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This article was published on March 8, 2013

This week at Microsoft: Billions, fines, and Windows 8’s market share

This week at Microsoft: Billions, fines, and Windows 8’s market share
Alex Wilhelm
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Alex Wilhelm

Alex Wilhelm is a San Francisco-based writer. You can find Alex on Twitter, and on Facebook. You can reach Alex via email at [email protected] Alex Wilhelm is a San Francisco-based writer. You can find Alex on Twitter, and on Facebook. You can reach Alex via email at [email protected]

It’s Friday yet again my friends, which means we have the time afforded to ourselves to take a peek back at the last seven days of Microsoft news. TNW has more Microsoft content coming over the weekend, so keep your eyes peeled.

This week had two themes for the company: cash money, and market share. Ensure that you are following TNW’s Microsoft channel on Twitter and Facebook, and let’s get right to it.

Among gamers, Windows 8 passes Windows XP

Windows 8 market share among the gaming set is a key indicator of how well the operating system is performing in terms of mind share; gamers are not the largest piece of the PC market, but they are among its most discerning, making their preference an interesting indicator of future market adoption of software.

Windows 8 has passed Windows XP among Steam users. Steam, a popular gaming platform, is kind enough to release data from its userbase. Here’s the latest:

Ever since its release, Windows 8 has been the only version of Microsoft’s desktop operating system to gain share on Steam. […] Three months ago, Windows 8 passed OS X on Steam, and last month,Windows 8 passed Windows Vista. Now, after just four months of availability, Windows 8 has already passed Windows XP. This puts the operating system neatly into second place on Steam, where it will likely stay for quite a while.

Certainly, any version of Windows has an advantage over OS X and Linux in the gaming market, but it must be heartening to Microsoft that their new product, while controversial, is being accepted by those most likely to buy new computers, or mod their current machines.

Microsoft $2 billion Dell loan

TNW spent part of the week poking around the Microsoft decision to loan the Michael Dell and Silverlake consortium $2 billion to help with their purchase of Dell, the computer company.

The gist of what we managed to cobble together from the edges is that Microsoft is using foreign cash for the loan, allowing it to derive a fat interest rate on the sum that likely wasn’t generating much before. After all, cash in foreign accounts simply isn’t as useful as funds in the United States for Microsoft, as if the company brings it home, it loses 35% of its value through taxes.

Note, however, that the above information hasn’t been confirmed by Microsoft, so we could have it slightly wrong in one way or the other.

Another thing to keep in mind is that the company isn’t picking up shares, or clout in the Dell deal. It’s simply acting as a financier. Microsoft, with more than $60 billion in cash, equivalents, and short-term investments is massively wealthy, making such a move as this child’s play for its accountants.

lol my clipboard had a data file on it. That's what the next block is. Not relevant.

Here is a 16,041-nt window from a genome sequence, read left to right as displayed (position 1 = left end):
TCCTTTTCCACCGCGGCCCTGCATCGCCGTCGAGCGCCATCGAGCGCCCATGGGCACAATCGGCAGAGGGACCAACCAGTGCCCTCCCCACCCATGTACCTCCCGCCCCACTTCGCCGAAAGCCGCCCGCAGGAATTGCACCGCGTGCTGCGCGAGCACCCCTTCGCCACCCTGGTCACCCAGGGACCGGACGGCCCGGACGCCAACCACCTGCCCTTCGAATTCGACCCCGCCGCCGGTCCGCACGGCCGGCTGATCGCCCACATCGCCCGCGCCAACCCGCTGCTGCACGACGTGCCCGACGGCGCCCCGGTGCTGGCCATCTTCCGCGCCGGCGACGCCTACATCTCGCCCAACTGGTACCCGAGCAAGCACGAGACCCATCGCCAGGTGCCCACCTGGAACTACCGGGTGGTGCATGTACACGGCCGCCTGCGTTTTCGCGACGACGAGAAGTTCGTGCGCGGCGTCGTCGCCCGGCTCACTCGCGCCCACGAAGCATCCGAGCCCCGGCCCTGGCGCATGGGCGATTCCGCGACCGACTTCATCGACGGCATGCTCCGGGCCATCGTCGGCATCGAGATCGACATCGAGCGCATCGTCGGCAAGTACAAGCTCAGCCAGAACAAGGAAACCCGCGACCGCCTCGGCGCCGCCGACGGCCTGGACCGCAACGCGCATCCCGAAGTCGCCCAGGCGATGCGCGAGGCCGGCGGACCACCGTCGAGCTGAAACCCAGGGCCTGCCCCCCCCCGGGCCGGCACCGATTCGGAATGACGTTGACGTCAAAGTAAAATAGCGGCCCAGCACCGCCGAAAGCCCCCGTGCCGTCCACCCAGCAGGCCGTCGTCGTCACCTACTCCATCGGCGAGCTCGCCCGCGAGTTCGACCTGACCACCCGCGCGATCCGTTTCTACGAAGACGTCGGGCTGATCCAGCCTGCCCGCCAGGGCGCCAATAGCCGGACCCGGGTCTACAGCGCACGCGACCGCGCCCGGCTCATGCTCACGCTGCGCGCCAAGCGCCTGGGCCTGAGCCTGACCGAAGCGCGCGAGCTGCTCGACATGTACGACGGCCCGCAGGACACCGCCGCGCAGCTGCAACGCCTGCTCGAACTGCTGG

And it helps Dell rebuild, which can only be a good for Microsoft’s Windows division.

Microsoft’s $731 million fine in perspective

Microsoft is set to pay a fat three-quarter billion in a fine for a browser mistake that it has admitted to making. The company is utterly contrite. $731 million for a a browser ballot mistake? You’re darn tootin’, as the EU is peeved that Microsoft made the mistake after it had been sanctioned before.

However, things could have been much worse for Microsoft, as Reuters reported:

While the sanction is sizeable, representing more than 11 percent of Microsoft’s expected net profit this quarter and 1 percent of annual sales, the Commission could have charged the company up to 10 percent of annual global revenue.


Microsoft’s Danish tax

Big tech companies are no different from other multinational firms in their zeal to avoid paying taxes. This isn’t immoral, but often somewhat seedy. Double Irish arrangement aside, Microsoft likes to save money as well.

However, that it could be up up for a more than $1 billion tax bill to the Danish government is turning heads. How did it manage to rack up such a fee? And how did it avoid paying the sum thus far, and what did it to? Our own Robin Wauters has the story:

Microsoft acquired Navision in a stock-and-cash deal worth about $1.3 billion at the time, laying the foundation for a new division called Microsoft Business Solutions (now Dynamics NAV).

Shortly after the transaction, Microsoft reportedly sold the rights to Navision’s ERP and accounting software to Microsoft’s Irish subsidiary at a price which the Danish tax authorities think was far too low. This has allowed Microsoft to transfer valuable assets out of Denmark, where taxes are notoriously high, without coughing up sufficient dues for the government, the local tax authorities claim.

If the company did artificially lower the value of the good to allow the sale to slip under Danish taxes, it seems unlikely to get past the tab.

That’s enough for this week. Make a strong tea and get weekending.

Top Image Credit: ToddABishop

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